Cashews and sunflower seeds also contain an amino acid that reduces stress by boosting serotonin levels.

Walnuts even resemble the brain, just in case you forget the correlation, and are a great source of omega 3 fatty acids, which also improve your mental magnitude.

Advertising

2. Blueberries

Shown in studies at Tuffs University to benefit both short-term memory and coordination, blueberries pack quite a punch in a tiny blue package.[2]

When compared to other fruits and veggies, blueberries were found to have the highest amount of antioxidants (especially flavonoids), but strawberries, raspberries, and blackberries are also full of brain benefits.

3. Tomatoes

Tomatoes are packed full of the antioxidant lycopene, which has shown to help protect against free-radical damage most notably seen in dementia patients.

4. Broccoli

While all green veggies are important and rich in antioxidants and vitamin C, broccoli is a superfood even among these healthy choices.

Since your brain uses so much fuel (it’s only 3% of your body weight but uses up to 17% of your energy), it is more vulnerable to free-radical damage and antioxidants help eliminate this threat.

Broccoli is packed full of antioxidants, is well-known as a powerful cancer fighter and is also full of vitamin K, which is known to enhance cognitive function.

5. Foods Rich in Essential Fatty Acids

Your brain is the fattest organ (not counting the skin) in the human body, and is composed of 60% fat. That means that your brain needs essential fatty acids like DHA and EPA to repair and build up synapses associated with memory.

The body does not naturally produce essential fatty acids so we must get them in our diet.

Advertising

Eggs, flax, and oily fish like salmon, sardines, mackerel and herring are great natural sources of these powerful fatty acids. Eggs also contain choline, which is a necessary building block for the neurotransmitter acetylcholine, to help you recall information and concentrate.

6. Soy

Soy, along with many other whole foods mentioned here, are full of proteins that trigger neurotransmitters associated with memory.

Soy protein isolate is a concentrated form of the protein that can be found in powder, liquid, or supplement form.

Soy is valuable for improving memory and mental flexibility, so pour soy milk over your cereal and enjoy the benefits.

7. Dark Chocolate

When it comes to chocolate, the darker the better. Try to aim for at least 70% cocoa. This yummy desert is rich in flavanol antioxidants which increase blood flow to the brain and shield brain cells from aging.

Take a look at this article if you want to know more benefits of dark chocolate: 15 Surprising and Science-Backed Health Effects of Dark Chocolate

8. Foods Rich in Vitamins: B vitamins, Folic Acid, Iron

Some great foods to obtain brain-boosting B vitamins, folic acid and iron are kale, chard, spinach and other dark leafy greens.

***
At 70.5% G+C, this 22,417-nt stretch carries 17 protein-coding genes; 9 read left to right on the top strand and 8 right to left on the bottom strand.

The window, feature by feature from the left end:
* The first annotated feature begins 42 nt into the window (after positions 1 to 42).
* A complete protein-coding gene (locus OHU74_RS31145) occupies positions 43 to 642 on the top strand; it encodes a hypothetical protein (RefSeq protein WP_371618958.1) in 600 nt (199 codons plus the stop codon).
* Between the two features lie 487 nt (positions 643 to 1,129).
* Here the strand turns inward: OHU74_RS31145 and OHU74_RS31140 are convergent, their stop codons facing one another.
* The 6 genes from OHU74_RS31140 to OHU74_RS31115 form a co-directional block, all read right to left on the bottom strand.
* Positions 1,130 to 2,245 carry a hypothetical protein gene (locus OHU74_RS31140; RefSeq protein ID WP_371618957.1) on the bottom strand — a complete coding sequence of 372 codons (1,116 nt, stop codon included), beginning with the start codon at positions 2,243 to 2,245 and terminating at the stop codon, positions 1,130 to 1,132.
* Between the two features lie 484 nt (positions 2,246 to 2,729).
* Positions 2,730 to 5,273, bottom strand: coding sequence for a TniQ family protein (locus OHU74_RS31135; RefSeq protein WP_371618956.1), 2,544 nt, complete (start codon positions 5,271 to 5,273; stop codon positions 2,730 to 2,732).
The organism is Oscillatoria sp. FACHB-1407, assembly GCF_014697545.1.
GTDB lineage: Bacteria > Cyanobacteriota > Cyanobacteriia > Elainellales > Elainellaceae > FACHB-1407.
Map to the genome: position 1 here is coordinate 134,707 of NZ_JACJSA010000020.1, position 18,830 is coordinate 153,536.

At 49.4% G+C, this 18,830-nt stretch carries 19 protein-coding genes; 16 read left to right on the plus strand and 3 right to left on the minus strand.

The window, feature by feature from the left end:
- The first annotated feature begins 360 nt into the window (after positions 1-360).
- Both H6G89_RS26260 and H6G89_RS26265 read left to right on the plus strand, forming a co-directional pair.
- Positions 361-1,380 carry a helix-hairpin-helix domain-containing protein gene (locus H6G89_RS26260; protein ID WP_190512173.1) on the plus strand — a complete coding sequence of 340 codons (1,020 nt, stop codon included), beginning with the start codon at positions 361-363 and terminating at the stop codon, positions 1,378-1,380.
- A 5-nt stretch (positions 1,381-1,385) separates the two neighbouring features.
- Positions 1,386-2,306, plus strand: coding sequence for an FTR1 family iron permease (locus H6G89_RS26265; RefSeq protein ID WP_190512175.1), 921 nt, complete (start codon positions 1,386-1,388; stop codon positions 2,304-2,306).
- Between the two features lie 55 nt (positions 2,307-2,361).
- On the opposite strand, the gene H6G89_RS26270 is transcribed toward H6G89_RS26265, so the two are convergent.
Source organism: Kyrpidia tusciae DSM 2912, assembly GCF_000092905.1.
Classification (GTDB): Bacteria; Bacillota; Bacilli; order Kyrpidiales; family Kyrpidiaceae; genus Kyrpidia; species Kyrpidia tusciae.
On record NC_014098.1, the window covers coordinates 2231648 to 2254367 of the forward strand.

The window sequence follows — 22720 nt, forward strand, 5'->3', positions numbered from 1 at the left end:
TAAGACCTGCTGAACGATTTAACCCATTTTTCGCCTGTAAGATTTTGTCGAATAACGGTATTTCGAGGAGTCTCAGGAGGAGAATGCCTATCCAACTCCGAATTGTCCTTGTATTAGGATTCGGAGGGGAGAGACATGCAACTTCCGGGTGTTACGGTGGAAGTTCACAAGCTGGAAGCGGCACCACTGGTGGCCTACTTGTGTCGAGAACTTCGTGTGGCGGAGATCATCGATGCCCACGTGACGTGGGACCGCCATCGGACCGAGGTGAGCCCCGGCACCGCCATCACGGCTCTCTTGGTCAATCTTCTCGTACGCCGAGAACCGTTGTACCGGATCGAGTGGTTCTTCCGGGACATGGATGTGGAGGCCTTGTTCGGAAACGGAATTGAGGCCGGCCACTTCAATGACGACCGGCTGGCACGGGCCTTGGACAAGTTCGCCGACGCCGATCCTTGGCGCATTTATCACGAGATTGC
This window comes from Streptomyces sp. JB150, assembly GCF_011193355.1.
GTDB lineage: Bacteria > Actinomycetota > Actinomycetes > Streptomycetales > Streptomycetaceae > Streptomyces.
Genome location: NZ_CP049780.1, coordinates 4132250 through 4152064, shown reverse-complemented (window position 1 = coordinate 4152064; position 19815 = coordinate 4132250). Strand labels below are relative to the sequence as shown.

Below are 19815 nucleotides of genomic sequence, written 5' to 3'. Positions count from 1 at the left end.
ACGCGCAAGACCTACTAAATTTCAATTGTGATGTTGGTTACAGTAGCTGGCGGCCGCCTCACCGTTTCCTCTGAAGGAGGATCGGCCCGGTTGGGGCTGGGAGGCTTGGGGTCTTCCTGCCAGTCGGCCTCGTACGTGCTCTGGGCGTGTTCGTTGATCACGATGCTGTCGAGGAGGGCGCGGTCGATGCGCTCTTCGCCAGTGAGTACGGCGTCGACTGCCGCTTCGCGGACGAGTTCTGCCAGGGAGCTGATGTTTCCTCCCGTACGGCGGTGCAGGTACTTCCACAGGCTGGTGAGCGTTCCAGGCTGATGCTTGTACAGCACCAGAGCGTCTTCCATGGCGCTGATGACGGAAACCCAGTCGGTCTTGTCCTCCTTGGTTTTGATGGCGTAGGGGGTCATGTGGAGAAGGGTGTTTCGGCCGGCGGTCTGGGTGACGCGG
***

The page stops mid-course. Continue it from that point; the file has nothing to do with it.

B6, B12 and folic acid can reduce levels of homocysteine in the blood. Homocysteine increases are found in patients with cognitive impairment like Alzheimer’s, and high risk of stroke.

Advertising

Studies showed when a group of elderly patients with mild cognitive impairment were given high doses of B6, B12, and folic acid, there was significant reduction in brain shrinkage compared to a similar placebo group.[3]

Other sources of B vitamins are liver, eggs, soybeans, lentils and green beans. Iron also helps accelerate brain function by carrying oxygen. If your brain doesn’t get enough oxygen, it can slow down and people can experience difficulty concentrating, diminished intellect, and a shorter attention span.

To get more iron in your diet, eat lean meats, beans, and iron-fortified cereals. Vitamin C helps in iron absorption, so don’t forget the fruits!

9. Foods Rich in Zinc

Zinc has constantly demonstrated its importance as a powerful nutrient in memory building and thinking. This mineral regulates communications between neurons and the hippocampus.

Zinc is deposited within nerve cells, with the highest concentrations found in the hippocampus, the part of the brain responsible for higher learning function and memory.

Some great sources of zinc are pumpkin seeds, liver, nuts, and peas.

10. Gingko Biloba

This herb has been utilized for centuries in eastern culture and is best known for its memory boosting brawn.

It can increase blood flow in the brain by dilating vessels, increasing oxygen supply and removing free radicals.

Advertising

However, don’t expect results overnight: this may take a few weeks to build up in your system before you see improvements.

11. Green and Black Tea

Studies have shown that both green and black tea prevent the breakdown of acetylcholine—a key chemical involved in memory and lacking in Alzheimer’s patients.

Both teas appear to have the same affect on Alzheimer’s disease as many drugs utilized to combat the illness, but green tea wins out as its affects last a full week versus black tea which only lasts the day.

Find out more about green tea here: 11 Health Benefits of Green Tea (+ How to Drink It for Maximum Benefits)

12. Sage and Rosemary

Both of these powerful herbs have been shown to increase memory and mental clarity, and alleviate mental fatigue in studies.

Try to enjoy these savory herbs in your favorite dishes.

When it comes to mental magnitude, eating smart can really make you smarter. Try to implement more of these readily available nutrients and see just how brainy you can be!

More About Boosting Brain Power

Featured photo credit: Pexels via pexels.com

Reference

Read Next